Academic journal article American Annals of the Deaf

Meeting Global Deaf Peers, Visiting Ideal Deaf Places: Deaf Ways of Education Leading to Empowerment, an Exploratory Case Study

Academic journal article American Annals of the Deaf

Meeting Global Deaf Peers, Visiting Ideal Deaf Places: Deaf Ways of Education Leading to Empowerment, an Exploratory Case Study

Article excerpt

IN A FLEMISH CASE STUDY, deaf role models revealed a moment of awakening, indicated by the Flemish sign WAKE-UP. Contact with deaf cultural rhetoric made them wake up, and deconstruct and reconstruct their lives, a process represented by a circle of deaf empowerment. Flemish deaf leaders mentioned acquiring this rhetoric during visits to deaf dream worlds (in Flemish Sign Language, WORLD DREAM): places with ideal conditions for deaf people. Such global deaf encounters (Breivik, Haualand, & Solvang, 2002) lead to the "insurrection of sub- jugated [deaf] knowledges" (Pease, 2002, p. 33). Whereas deaf educa- tion had never provided them with deaf cultural rhetoric and was depositing upon them oppressive societal conventions (Jankowski, 1997), a common sign language (Mottez, 1993) and global deaf experi- ence (Breivik et al., 2002; Murray, in press) in barrier-free environ- ments (Jankowski, 1997) provided deaf ways of deaf education (Erting, 1996; Reilly 1995).

In the last 30 years, a new rhetoric has emerged: Deaf people are perceiving themselves as an ethnolinguistic minority group with their own culture (deaf culture) and their own language (sign language).1 Deaf people with this worldview reject the medical model of deafness, which views deaf people as having a physical problem that needs to be cured (Jankowski, 1997; Lane, 1993)· Adopting a cultural perspective on deafhood liberates deaf people from oppression and empowers them: They turn their negative perceptions of themselves into a positive deaf identity of which they are proud, a deaf identity that can challenge the negative attitudes of the majority society and redistribute power between deaf and hearing people (Jankowski, 1997; Ladd, 2003; Widell, 2000).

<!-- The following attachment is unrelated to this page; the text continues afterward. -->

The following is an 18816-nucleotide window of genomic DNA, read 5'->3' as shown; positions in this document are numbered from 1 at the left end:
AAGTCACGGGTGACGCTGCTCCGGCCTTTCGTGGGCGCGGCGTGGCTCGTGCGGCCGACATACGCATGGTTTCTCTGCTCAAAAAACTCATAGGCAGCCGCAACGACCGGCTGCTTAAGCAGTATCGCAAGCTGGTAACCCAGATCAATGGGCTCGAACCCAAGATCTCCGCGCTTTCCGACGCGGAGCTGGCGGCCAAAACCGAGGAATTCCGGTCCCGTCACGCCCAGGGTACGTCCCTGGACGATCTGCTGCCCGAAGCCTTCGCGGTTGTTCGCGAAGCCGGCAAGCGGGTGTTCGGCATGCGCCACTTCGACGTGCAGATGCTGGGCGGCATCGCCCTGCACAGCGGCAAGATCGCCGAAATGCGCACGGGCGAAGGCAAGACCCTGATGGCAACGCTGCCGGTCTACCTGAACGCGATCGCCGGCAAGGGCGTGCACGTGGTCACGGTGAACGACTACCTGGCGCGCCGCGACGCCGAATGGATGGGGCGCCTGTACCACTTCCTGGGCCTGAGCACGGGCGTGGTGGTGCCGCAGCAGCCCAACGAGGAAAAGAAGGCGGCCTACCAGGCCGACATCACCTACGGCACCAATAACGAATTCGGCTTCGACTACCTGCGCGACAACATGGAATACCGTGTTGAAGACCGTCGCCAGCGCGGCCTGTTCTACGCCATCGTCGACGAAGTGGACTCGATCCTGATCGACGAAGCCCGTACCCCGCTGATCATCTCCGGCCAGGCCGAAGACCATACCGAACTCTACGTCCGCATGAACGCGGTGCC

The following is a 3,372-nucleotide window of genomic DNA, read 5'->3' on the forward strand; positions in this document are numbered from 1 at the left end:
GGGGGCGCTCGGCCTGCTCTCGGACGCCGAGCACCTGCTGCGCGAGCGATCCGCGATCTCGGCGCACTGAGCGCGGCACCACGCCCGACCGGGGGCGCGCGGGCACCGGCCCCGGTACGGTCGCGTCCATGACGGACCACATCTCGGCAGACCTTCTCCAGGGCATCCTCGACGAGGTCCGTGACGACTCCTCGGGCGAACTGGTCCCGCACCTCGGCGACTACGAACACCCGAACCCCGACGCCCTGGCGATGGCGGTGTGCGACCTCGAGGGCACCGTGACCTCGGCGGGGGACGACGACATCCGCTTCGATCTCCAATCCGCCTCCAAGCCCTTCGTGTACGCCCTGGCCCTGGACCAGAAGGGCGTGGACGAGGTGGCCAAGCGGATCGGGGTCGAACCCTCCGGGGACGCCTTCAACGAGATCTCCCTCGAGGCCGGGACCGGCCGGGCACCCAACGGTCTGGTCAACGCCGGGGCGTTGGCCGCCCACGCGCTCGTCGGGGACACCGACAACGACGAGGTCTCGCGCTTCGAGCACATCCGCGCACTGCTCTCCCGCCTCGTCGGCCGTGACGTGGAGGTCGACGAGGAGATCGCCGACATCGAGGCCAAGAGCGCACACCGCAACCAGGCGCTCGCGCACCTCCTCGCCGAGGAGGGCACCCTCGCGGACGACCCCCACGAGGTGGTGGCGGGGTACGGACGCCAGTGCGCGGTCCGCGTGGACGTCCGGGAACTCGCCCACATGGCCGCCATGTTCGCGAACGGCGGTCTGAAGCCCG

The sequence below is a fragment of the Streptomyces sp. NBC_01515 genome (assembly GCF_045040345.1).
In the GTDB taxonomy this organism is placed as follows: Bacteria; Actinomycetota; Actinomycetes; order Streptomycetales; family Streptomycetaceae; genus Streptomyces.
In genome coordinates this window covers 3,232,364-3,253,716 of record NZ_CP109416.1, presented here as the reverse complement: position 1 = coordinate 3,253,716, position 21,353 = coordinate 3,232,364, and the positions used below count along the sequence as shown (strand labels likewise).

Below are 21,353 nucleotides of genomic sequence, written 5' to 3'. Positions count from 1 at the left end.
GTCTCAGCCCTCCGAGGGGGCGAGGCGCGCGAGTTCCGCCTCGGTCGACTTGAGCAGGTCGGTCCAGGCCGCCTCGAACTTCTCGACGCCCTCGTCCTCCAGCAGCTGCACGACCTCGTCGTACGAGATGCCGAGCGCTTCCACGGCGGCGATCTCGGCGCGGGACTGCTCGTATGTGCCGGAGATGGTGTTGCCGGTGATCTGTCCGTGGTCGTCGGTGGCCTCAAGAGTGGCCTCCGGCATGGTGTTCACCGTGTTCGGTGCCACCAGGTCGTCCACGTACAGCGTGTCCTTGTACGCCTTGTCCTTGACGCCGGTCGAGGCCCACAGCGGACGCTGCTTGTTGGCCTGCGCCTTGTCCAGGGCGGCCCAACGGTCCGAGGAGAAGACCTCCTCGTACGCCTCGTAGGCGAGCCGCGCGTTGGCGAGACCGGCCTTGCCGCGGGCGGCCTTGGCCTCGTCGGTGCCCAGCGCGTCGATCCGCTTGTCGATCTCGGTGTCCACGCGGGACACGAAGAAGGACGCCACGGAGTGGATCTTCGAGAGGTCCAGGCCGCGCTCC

Studies of deaf people worldwide (e.g., Breivik, 2005; Monaghan, Schmaling, Nakamura, & Turner, 2003) suggest that increased international contact with politically empowered deaf people and the rapidly changing consciousness in deaf communities is largely responsible for the empowerment of deaf people. For her diachronic study on the rhetoric of the deaf social movement in the United States, Jankowski (1997) analyzed published documents and events, highlighting crucial movements of change such as Deaf President Now. Widell (2000) explored the emergence of deaf empowerment in Denmark by examining "the dynamics between the education system, the labor market, and deaf culture" (p. 26). For my research project, I examined deaf empowerment in Flanders, the northern half of Belgium, through the collection of life stories of Flemish deaf leaders. This case study is being linked with an exploratory case study (Stebbins, 2001; Yin, 1994) at Gallaudet University of deaf empowerment as exemplified in the lives of international deaf role models.

Research on deaf life stories reveals turning points in deaf people's lives when they learned about deaf cultural rhetoric - mostly highlighting transformations when these people moved from an oral environment to a signing and deaf cultural environment. Amparo Minguet Soto (2003), for example, uses the metaphor of "Deaf awakening" in her life story to give meaning to the turning point in her life after coming into contact with sign language, deaf culture, and (international) deaf leaders. She connects this experience with the metaphorical transition from darkness to light that is often used to describe deaf people's entering the deaf community and learning sign language (Padden & Humphries, 1988). Soto does not reveal whether this experience is expressed by a sign that refers to a shared deaf experience in her community like the WAKE-UP sign in my research (see below, "Waking Up and the Circle of Deaf Empowerment").

Although changes in deaf people who grew up in a deaf cultural environment have been sporadically examined (Breivik, 2005; Ladd, 2003; List, 2003; Taylor & Darby 2003), the phenomenon of deaf empowerment and its rhetoric have never been examined through ethnographic lifestory research in a group of people who have assumed leadership roles in a local deaf community. …

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